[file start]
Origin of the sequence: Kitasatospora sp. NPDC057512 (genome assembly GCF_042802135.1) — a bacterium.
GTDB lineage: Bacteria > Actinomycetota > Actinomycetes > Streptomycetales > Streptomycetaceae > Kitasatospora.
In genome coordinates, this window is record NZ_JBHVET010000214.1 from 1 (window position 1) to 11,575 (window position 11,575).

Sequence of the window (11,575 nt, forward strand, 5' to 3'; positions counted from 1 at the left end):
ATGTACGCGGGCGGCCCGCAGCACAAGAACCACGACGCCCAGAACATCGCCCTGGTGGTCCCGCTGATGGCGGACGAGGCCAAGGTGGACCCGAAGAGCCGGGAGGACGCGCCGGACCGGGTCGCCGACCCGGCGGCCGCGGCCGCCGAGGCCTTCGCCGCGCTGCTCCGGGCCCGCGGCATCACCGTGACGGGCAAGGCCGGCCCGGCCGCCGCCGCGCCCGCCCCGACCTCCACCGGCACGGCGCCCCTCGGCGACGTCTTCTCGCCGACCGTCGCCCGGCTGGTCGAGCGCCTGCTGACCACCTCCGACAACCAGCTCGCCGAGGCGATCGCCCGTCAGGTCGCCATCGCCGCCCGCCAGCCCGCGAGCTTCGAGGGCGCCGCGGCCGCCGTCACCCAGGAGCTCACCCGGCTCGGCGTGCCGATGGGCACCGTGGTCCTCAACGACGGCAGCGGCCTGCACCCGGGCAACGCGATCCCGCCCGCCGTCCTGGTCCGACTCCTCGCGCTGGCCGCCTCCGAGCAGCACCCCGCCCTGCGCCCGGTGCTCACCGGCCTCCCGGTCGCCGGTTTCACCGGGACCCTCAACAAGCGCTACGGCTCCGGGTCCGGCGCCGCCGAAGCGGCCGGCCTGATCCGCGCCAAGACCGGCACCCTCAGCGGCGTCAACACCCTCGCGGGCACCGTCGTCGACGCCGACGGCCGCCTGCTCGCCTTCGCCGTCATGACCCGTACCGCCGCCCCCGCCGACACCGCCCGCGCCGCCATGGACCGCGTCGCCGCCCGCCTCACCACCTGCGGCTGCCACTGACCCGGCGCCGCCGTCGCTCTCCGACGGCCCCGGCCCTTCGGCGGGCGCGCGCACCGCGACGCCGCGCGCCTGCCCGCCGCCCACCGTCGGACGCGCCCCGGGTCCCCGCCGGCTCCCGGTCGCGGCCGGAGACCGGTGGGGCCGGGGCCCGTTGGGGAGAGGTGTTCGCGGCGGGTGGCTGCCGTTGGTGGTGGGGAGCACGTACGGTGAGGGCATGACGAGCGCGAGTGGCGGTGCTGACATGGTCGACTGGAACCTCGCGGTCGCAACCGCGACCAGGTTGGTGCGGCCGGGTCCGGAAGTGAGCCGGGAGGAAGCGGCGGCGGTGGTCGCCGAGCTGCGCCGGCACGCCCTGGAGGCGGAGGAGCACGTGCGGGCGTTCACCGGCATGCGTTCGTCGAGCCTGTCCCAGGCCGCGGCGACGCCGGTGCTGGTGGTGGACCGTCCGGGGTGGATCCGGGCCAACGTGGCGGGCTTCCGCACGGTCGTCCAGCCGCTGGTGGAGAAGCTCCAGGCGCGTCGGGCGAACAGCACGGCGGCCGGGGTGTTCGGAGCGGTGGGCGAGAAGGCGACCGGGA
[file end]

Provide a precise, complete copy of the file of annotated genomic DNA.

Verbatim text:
Origin of the sequence: Kitasatospora sp. NPDC057512 (genome assembly GCF_042802135.1) — a bacterium.
GTDB lineage: Bacteria > Actinomycetota > Actinomycetes > Streptomycetales > Streptomycetaceae > Kitasatospora.
In genome coordinates, this window is record NZ_JBHVET010000214.1 from 1 (window position 1) to 11,575 (window position 11,575).

Sequence of the window (11,575 nt, forward strand, 5' to 3'; positions counted from 1 at the left end):
ATGTACGCGGGCGGCCCGCAGCACAAGAACCACGACGCCCAGAACATCGCCCTGGTGGTCCCGCTGATGGCGGACGAGGCCAAGGTGGACCCGAAGAGCCGGGAGGACGCGCCGGACCGGGTCGCCGACCCGGCGGCCGCGGCCGCCGAGGCCTTCGCCGCGCTGCTCCGGGCCCGCGGCATCACCGTGACGGGCAAGGCCGGCCCGGCCGCCGCCGCGCCCGCCCCGACCTCCACCGGCACGGCGCCCCTCGGCGACGTCTTCTCGCCGACCGTCGCCCGGCTGGTCGAGCGCCTGCTGACCACCTCCGACAACCAGCTCGCCGAGGCGATCGCCCGTCAGGTCGCCATCGCCGCCCGCCAGCCCGCGAGCTTCGAGGGCGCCGCGGCCGCCGTCACCCAGGAGCTCACCCGGCTCGGCGTGCCGATGGGCACCGTGGTCCTCAACGACGGCAGCGGCCTGCACCCGGGCAACGCGATCCCGCCCGCCGTCCTGGTCCGACTCCTCGCGCTGGCCGCCTCCGAGCAGCACCCCGCCCTGCGCCCGGTGCTCACCGGCCTCCCGGTCGCCGGTTTCACCGGGACCCTCAACAAGCGCTACGGCTCCGGGTCCGGCGCCGCCGAAGCGGCCGGCCTGATCCGCGCCAAGACCGGCACCCTCAGCGGCGTCAACACCCTCGCGGGCACCGTCGTCGACGCCGACGGCCGCCTGCTCGCCTTCGCCGTCATGACCCGTACCGCCGCCCCCGCCGACACCGCCCGCGCCGCCATGGACCGCGTCGCCGCCCGCCTCACCACCTGCGGCTGCCACTGACCCGGCGCCGCCGTCGCTCTCCGACGGCCCCGGCCCTTCGGCGGGCGCGCGCACCGCGACGCCGCGCGCCTGCCCGCCGCCCACCGTCGGACGCGCCCCGGGTCCCCGCCGGCTCCCGGTCGCGGCCGGAGACCGGTGGGGCCGGGGCCCGTTGGGGAGAGGTGTTCGCGGCGGGTGGCTGCCGTTGGTGGTGGGGAGCACGTACGGTGAGGGCATGACGAGCGCGAGTGGCGGTGCTGACATGGTCGACTGGAACCTCGCGGTCGCAACCGCGACCAGGTTGGTGCGGCCGGGTCCGGAAGTGAGCCGGGAGGAAGCGGCGGCGGTGGTCGCCGAGCTGCGCCGGCACGCCCTGGAGGCGGAGGAGCACGTGCGGGCGTTCACCGGCATGCGTTCGTCGAGCCTGTCCCAGGCCGCGGCGACGCCGGTGCTGGTGGTGGACCGTCCGGGGTGGATCCGGGCCAACGTGGCGGGCTTCCGCACGGTCGTCCAGCCGCTGGTGGAGAAGCTCCAGGCGCGTCGGGCGAACAGCACGGCGGCCGGGGTGTTCGGAGCGGTGGGCGAGAAGGCGACCGGGA